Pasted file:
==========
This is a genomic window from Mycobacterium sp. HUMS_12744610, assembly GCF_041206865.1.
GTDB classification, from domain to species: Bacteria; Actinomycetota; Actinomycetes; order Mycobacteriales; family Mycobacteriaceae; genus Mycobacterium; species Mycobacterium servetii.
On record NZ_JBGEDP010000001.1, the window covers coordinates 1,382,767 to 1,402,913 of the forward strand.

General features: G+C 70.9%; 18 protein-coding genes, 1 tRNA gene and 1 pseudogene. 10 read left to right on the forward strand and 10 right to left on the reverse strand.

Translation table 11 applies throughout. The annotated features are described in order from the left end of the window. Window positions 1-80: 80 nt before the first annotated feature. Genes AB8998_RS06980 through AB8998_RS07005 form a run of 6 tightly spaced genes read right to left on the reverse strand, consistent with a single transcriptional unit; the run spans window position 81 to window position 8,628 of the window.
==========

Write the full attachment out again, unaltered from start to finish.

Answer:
This is a genomic window from Mycobacterium sp. HUMS_12744610, assembly GCF_041206865.1.
GTDB classification, from domain to species: Bacteria; Actinomycetota; Actinomycetes; order Mycobacteriales; family Mycobacteriaceae; genus Mycobacterium; species Mycobacterium servetii.
On record NZ_JBGEDP010000001.1, the window covers coordinates 1,382,767 to 1,402,913 of the forward strand.

General features: G+C 70.9%; 18 protein-coding genes, 1 tRNA gene and 1 pseudogene. 10 read left to right on the forward strand and 10 right to left on the reverse strand.

Translation table 11 applies throughout. The annotated features are described in order from the left end of the window. Window positions 1-80: 80 nt before the first annotated feature. Genes AB8998_RS06980 through AB8998_RS07005 form a run of 6 tightly spaced genes read right to left on the reverse strand, consistent with a single transcriptional unit; the run spans window position 81 to window position 8,628 of the window.